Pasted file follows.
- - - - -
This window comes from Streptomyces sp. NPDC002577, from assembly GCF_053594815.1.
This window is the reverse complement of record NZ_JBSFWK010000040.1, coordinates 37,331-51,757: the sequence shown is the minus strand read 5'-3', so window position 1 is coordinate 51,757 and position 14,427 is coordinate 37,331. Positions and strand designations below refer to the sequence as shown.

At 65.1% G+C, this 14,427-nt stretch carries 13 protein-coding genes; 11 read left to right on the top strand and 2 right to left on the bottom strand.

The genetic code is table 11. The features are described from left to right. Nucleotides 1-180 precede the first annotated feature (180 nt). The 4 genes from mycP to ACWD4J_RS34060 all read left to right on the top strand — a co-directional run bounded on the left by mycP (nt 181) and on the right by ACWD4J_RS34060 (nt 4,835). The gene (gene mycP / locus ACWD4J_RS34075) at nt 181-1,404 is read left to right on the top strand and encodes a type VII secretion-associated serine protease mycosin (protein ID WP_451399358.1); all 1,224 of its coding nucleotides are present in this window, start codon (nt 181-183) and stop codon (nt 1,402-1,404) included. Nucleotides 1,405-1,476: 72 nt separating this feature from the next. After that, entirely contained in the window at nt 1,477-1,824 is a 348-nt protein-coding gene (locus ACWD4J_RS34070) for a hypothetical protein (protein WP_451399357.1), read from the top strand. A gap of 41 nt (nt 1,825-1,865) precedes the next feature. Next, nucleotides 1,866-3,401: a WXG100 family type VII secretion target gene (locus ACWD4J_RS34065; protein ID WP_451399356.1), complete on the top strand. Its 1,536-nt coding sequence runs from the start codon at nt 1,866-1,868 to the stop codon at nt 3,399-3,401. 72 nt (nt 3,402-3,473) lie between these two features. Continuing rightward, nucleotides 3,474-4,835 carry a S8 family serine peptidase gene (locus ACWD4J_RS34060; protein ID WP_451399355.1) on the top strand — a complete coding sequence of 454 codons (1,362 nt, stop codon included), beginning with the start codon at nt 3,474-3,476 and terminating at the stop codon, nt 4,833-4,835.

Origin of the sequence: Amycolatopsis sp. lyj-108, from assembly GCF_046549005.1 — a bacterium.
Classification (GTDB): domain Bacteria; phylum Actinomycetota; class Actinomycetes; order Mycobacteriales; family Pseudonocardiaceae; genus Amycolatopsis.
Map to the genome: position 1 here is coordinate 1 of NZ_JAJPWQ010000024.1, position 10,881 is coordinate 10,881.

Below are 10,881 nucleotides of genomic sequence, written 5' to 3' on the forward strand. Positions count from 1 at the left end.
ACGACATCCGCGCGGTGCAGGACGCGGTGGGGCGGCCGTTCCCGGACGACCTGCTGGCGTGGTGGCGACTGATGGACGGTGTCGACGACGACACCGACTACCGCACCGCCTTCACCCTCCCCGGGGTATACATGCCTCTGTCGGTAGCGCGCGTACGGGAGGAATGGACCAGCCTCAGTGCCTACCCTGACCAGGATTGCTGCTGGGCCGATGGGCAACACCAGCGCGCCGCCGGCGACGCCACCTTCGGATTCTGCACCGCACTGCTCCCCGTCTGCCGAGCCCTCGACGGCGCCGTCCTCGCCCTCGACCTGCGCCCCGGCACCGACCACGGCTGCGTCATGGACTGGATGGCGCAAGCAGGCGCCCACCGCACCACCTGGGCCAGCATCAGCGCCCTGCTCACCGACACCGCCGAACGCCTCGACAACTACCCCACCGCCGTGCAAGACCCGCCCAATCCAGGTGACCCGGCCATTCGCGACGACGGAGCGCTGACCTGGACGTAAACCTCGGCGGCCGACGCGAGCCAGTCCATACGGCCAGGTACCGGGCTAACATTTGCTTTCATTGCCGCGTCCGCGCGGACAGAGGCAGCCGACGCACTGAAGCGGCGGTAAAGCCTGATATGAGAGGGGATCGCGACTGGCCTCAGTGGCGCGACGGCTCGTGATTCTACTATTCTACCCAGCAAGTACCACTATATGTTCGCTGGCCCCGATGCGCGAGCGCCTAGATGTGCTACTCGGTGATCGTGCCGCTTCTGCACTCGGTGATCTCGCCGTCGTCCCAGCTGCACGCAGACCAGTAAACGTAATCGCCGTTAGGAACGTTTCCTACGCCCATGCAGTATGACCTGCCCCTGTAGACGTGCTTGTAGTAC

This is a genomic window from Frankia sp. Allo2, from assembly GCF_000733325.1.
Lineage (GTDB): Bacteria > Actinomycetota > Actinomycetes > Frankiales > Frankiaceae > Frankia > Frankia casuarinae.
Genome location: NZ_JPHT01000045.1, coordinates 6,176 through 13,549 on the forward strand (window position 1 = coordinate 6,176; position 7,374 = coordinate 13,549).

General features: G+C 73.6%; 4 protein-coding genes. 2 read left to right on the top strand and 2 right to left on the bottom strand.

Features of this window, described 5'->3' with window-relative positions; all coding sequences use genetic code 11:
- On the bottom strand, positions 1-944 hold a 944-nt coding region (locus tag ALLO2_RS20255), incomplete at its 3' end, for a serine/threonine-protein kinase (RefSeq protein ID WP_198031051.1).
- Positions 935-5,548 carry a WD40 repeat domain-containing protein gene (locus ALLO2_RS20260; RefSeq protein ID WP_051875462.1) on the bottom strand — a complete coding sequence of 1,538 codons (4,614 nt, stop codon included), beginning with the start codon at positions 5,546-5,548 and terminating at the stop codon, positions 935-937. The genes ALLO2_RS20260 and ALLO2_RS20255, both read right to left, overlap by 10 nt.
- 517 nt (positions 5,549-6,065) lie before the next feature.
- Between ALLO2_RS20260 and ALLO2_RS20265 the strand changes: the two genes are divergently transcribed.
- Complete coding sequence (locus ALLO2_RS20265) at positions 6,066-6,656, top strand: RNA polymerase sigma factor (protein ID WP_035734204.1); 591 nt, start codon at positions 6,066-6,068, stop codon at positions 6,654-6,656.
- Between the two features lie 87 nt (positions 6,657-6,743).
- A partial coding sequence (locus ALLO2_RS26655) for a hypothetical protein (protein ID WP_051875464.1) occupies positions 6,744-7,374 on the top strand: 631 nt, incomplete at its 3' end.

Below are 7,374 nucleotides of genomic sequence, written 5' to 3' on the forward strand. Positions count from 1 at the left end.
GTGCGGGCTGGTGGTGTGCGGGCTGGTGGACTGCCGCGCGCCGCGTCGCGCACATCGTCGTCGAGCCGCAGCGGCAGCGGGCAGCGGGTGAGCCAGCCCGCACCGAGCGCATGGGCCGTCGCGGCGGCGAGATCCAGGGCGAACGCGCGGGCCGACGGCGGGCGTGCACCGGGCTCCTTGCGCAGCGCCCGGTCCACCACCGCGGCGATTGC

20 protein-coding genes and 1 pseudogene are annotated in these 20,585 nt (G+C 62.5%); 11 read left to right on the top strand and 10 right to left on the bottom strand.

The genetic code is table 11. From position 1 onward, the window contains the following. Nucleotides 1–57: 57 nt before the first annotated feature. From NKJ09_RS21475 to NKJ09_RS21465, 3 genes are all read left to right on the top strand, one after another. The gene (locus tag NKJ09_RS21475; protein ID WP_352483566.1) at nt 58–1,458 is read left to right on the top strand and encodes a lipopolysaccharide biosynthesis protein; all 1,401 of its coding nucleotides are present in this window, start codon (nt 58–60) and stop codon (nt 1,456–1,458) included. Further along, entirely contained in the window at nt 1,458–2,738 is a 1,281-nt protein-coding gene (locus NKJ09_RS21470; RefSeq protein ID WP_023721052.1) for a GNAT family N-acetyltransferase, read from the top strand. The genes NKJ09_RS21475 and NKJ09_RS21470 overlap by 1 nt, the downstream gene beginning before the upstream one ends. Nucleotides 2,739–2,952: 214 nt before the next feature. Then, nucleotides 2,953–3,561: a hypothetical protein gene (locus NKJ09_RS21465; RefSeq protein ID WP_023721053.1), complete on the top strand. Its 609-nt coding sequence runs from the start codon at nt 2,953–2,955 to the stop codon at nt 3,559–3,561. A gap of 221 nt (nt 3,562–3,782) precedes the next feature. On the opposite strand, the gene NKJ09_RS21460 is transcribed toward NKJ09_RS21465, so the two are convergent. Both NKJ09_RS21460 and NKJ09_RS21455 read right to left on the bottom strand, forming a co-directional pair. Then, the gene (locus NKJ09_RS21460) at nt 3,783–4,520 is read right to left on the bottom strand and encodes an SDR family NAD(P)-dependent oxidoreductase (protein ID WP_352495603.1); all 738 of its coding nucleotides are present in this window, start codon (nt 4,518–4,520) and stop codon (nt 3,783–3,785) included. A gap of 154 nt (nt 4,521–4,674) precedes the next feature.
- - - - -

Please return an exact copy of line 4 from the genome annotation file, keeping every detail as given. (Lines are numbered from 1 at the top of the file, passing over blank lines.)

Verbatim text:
The genetic code is table 11. The features are described from left to right. Nucleotides 1-180 precede the first annotated feature (180 nt). The 4 genes from mycP to ACWD4J_RS34060 all read left to right on the top strand — a co-directional run bounded on the left by mycP (nt 181) and on the right by ACWD4J_RS34060 (nt 4,835). The gene (gene mycP / locus ACWD4J_RS34075) at nt 181-1,404 is read left to right on the top strand and encodes a type VII secretion-associated serine protease mycosin (protein ID WP_451399358.1); all 1,224 of its coding nucleotides are present in this window, start codon (nt 181-183) and stop codon (nt 1,402-1,404) included. Nucleotides 1,405-1,476: 72 nt separating this feature from the next. After that, entirely contained in the window at nt 1,477-1,824 is a 348-nt protein-coding gene (locus ACWD4J_RS34070) for a hypothetical protein (protein WP_451399357.1), read from the top strand. A gap of 41 nt (nt 1,825-1,865) precedes the next feature. Next, nucleotides 1,866-3,401: a WXG100 family type VII secretion target gene (locus ACWD4J_RS34065; protein ID WP_451399356.1), complete on the top strand. Its 1,536-nt coding sequence runs from the start codon at nt 1,866-1,868 to the stop codon at nt 3,399-3,401. 72 nt (nt 3,402-3,473) lie between these two features. Continuing rightward, nucleotides 3,474-4,835 carry a S8 family serine peptidase gene (locus ACWD4J_RS34060; protein ID WP_451399355.1) on the top strand — a complete coding sequence of 454 codons (1,362 nt, stop codon included), beginning with the start codon at nt 3,474-3,476 and terminating at the stop codon, nt 4,833-4,835.